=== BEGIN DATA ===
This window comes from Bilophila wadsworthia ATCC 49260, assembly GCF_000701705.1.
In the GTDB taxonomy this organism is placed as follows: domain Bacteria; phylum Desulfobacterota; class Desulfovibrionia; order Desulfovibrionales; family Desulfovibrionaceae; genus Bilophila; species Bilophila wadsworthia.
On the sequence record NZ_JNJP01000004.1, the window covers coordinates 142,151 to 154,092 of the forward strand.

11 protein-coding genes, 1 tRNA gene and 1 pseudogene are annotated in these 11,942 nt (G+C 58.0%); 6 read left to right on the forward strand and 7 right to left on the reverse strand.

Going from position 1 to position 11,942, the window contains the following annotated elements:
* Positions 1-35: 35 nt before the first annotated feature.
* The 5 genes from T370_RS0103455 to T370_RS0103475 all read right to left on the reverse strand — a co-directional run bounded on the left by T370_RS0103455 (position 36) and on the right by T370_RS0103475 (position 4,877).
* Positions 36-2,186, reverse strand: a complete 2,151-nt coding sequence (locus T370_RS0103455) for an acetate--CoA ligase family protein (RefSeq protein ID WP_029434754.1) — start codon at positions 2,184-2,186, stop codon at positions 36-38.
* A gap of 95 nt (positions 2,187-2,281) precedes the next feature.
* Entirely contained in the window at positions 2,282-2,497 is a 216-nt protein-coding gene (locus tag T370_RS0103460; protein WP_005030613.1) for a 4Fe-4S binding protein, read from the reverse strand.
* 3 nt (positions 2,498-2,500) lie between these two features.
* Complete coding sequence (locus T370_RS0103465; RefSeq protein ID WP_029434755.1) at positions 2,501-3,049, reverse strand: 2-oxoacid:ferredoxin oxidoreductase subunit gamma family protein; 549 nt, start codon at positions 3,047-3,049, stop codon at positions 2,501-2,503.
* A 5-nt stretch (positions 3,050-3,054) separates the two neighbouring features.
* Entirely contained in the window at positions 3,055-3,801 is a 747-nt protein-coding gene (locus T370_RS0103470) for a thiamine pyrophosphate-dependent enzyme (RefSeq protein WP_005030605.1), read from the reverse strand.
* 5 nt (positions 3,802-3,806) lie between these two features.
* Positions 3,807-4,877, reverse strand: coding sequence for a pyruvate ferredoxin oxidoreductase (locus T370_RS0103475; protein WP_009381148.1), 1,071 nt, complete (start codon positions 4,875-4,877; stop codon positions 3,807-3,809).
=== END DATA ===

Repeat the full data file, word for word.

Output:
This window comes from Bilophila wadsworthia ATCC 49260, assembly GCF_000701705.1.
In the GTDB taxonomy this organism is placed as follows: domain Bacteria; phylum Desulfobacterota; class Desulfovibrionia; order Desulfovibrionales; family Desulfovibrionaceae; genus Bilophila; species Bilophila wadsworthia.
On the sequence record NZ_JNJP01000004.1, the window covers coordinates 142,151 to 154,092 of the forward strand.

11 protein-coding genes, 1 tRNA gene and 1 pseudogene are annotated in these 11,942 nt (G+C 58.0%); 6 read left to right on the forward strand and 7 right to left on the reverse strand.

Going from position 1 to position 11,942, the window contains the following annotated elements:
* Positions 1-35: 35 nt before the first annotated feature.
* The 5 genes from T370_RS0103455 to T370_RS0103475 all read right to left on the reverse strand — a co-directional run bounded on the left by T370_RS0103455 (position 36) and on the right by T370_RS0103475 (position 4,877).
* Positions 36-2,186, reverse strand: a complete 2,151-nt coding sequence (locus T370_RS0103455) for an acetate--CoA ligase family protein (RefSeq protein ID WP_029434754.1) — start codon at positions 2,184-2,186, stop codon at positions 36-38.
* A gap of 95 nt (positions 2,187-2,281) precedes the next feature.
* Entirely contained in the window at positions 2,282-2,497 is a 216-nt protein-coding gene (locus tag T370_RS0103460; protein WP_005030613.1) for a 4Fe-4S binding protein, read from the reverse strand.
* 3 nt (positions 2,498-2,500) lie between these two features.
* Complete coding sequence (locus T370_RS0103465; RefSeq protein ID WP_029434755.1) at positions 2,501-3,049, reverse strand: 2-oxoacid:ferredoxin oxidoreductase subunit gamma family protein; 549 nt, start codon at positions 3,047-3,049, stop codon at positions 2,501-2,503.
* A 5-nt stretch (positions 3,050-3,054) separates the two neighbouring features.
* Entirely contained in the window at positions 3,055-3,801 is a 747-nt protein-coding gene (locus T370_RS0103470) for a thiamine pyrophosphate-dependent enzyme (RefSeq protein WP_005030605.1), read from the reverse strand.
* 5 nt (positions 3,802-3,806) lie between these two features.
* Positions 3,807-4,877, reverse strand: coding sequence for a pyruvate ferredoxin oxidoreductase (locus T370_RS0103475; protein WP_009381148.1), 1,071 nt, complete (start codon positions 4,875-4,877; stop codon positions 3,807-3,809).